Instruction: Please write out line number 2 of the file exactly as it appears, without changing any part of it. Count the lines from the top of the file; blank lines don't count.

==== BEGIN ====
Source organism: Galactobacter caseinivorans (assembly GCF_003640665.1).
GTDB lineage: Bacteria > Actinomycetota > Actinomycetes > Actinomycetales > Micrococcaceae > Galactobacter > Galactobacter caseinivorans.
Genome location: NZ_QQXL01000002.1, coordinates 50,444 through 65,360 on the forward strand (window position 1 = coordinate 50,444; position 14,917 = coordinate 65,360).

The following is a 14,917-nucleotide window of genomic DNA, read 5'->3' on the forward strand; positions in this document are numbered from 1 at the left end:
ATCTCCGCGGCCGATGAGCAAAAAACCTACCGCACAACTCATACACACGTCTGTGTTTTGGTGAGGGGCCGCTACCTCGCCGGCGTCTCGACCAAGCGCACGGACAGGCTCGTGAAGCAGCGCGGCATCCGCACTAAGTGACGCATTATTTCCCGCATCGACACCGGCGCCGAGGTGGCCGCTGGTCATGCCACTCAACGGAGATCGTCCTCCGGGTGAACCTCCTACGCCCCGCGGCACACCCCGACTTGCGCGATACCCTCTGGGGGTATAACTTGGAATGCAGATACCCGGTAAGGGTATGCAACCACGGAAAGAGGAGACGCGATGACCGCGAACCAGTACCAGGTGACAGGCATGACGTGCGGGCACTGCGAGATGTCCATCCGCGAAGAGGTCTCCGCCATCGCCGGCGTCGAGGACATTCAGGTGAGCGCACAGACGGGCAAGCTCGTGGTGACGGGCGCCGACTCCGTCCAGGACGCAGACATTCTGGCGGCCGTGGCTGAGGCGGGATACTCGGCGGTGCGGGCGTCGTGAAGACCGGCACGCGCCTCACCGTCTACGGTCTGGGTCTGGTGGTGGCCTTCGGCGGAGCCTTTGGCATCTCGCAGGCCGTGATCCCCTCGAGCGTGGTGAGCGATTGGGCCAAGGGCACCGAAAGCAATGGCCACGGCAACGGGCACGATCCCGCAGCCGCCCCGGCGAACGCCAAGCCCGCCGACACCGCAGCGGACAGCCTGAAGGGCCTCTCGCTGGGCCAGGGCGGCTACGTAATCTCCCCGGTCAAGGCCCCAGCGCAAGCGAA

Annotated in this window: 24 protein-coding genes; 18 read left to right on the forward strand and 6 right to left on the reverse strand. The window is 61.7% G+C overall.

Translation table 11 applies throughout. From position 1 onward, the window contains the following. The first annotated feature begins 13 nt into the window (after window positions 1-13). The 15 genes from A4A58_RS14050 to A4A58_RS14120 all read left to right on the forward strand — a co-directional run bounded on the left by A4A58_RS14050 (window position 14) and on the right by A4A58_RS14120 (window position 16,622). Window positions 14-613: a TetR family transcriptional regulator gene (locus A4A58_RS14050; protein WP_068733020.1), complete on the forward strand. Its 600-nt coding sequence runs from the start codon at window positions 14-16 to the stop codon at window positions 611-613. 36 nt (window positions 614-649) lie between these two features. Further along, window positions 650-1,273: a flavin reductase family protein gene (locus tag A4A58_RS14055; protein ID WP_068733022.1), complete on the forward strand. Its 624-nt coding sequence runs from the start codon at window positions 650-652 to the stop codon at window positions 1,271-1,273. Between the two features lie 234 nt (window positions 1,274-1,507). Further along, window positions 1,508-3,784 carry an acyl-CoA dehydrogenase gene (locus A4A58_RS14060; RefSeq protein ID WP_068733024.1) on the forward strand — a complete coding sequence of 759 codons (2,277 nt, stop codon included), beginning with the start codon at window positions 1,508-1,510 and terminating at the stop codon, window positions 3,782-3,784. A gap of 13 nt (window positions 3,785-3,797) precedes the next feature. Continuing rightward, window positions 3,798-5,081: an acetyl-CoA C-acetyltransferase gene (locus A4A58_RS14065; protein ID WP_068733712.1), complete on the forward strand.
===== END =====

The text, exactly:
GTDB lineage: Bacteria > Actinomycetota > Actinomycetes > Actinomycetales > Micrococcaceae > Galactobacter > Galactobacter caseinivorans.